Hofmeister had already used a bear to promote their beer before this advertising campaign, but the ad agency (BMP) considered that incarnation too frightening for television. Instead, they gave the bear an image makeover, inspired by the Fonz from Happy Days.
The new friendly Hofmeister bear – “George” – was played by a 4′ 6″ Hungarian strongman named Ivan, who performed in circuses and clubs and had a wonderful swaggering walk.
George was always pictured as the cool guy turning tricks on the dancefloor and even coming out on top on the Sunday football field. And wherever he went, he was accompanied by two blokes – because in traditional beer adverts, the heroes always drank in numbers. A guy drinking alone would be considered a loner (against the rules for beer adverts), and just two men drinking together could make people think they were gay (still a no-no in 1983).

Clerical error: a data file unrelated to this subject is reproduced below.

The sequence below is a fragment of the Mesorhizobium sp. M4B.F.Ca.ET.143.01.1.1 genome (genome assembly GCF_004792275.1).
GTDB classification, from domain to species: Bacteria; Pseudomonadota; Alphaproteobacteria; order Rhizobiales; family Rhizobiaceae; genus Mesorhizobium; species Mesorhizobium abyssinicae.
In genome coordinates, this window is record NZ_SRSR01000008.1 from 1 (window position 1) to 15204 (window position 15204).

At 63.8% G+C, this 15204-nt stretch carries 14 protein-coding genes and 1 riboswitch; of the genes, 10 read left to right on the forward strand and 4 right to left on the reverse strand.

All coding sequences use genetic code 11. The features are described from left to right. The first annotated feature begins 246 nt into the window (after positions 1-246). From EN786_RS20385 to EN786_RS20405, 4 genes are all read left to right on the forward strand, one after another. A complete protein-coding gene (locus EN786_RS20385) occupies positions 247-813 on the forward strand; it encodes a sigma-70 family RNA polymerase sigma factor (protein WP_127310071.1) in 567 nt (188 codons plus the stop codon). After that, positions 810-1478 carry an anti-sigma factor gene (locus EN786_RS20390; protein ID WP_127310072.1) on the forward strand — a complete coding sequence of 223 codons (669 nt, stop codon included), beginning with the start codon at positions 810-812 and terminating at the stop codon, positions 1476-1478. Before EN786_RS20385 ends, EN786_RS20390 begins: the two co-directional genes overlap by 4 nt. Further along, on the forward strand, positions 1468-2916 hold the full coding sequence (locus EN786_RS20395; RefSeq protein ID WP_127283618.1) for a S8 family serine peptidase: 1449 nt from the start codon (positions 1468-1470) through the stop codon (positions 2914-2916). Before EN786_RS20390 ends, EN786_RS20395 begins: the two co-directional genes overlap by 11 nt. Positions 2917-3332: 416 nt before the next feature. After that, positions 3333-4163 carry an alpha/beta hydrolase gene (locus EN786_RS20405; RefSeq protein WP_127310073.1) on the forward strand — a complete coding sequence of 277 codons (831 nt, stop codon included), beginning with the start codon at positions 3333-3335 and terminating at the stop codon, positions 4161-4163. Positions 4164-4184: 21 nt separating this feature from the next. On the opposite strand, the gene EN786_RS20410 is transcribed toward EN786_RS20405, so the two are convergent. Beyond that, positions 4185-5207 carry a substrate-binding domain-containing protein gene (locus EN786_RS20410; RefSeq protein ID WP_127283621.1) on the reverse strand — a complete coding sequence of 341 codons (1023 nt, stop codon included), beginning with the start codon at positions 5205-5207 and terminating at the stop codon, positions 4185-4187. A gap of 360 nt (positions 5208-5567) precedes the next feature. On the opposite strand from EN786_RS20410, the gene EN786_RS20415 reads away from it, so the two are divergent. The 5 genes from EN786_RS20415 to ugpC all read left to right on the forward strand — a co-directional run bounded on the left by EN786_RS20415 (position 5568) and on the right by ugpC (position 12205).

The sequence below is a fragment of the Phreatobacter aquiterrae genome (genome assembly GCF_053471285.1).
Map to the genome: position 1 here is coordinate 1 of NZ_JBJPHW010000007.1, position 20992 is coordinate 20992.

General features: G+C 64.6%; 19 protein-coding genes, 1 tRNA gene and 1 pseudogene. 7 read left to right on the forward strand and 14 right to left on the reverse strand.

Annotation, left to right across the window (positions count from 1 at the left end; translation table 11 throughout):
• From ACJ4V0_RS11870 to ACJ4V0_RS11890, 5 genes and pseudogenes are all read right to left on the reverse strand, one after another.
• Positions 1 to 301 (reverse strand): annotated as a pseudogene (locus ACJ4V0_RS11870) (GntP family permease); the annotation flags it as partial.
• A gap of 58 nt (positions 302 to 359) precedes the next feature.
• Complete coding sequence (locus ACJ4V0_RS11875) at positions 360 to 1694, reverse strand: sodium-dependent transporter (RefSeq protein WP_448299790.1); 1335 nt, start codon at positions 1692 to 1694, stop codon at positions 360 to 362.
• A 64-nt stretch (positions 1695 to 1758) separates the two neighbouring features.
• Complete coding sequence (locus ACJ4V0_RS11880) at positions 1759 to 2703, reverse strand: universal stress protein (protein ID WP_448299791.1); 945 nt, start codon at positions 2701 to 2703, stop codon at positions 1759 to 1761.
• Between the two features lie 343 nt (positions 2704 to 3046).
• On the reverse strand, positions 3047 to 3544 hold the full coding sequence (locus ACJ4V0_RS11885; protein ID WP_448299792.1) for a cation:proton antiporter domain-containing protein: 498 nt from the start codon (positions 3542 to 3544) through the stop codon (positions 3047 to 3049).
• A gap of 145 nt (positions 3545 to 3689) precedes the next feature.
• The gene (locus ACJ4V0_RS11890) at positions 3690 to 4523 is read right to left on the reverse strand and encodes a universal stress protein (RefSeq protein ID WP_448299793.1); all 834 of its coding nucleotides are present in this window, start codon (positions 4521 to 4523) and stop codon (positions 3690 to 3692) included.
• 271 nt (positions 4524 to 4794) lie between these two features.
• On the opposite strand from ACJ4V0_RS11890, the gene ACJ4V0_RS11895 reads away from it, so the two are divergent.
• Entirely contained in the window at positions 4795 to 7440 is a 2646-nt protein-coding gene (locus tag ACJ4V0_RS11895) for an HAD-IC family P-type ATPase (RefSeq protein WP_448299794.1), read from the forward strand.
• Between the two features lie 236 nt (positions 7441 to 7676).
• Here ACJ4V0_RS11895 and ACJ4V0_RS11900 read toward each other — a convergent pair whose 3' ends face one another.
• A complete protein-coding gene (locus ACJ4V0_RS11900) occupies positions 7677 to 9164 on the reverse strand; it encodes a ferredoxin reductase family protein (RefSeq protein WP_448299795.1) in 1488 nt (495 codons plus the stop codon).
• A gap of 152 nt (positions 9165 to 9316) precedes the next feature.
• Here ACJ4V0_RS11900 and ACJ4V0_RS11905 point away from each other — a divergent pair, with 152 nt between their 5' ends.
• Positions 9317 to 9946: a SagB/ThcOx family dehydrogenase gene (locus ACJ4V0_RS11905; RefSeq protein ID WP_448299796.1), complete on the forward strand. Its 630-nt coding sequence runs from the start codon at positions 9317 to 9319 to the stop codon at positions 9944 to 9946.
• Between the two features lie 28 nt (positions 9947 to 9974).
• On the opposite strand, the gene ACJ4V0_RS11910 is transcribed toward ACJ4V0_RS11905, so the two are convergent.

But just as things were going well, disaster struck. Lager louts started to make the national headlines, smashing up trains and causing bother in rural pubs (the drinking holes of Tory voters) and the Government had to be seen to be doing something . . .
So they took off George – banned because he incited lager louts, apparently.
George was temporarily replaced by a hedgehog (with the same swaggering walk), but “Follow the Hedgehog” just didn’t feel the same.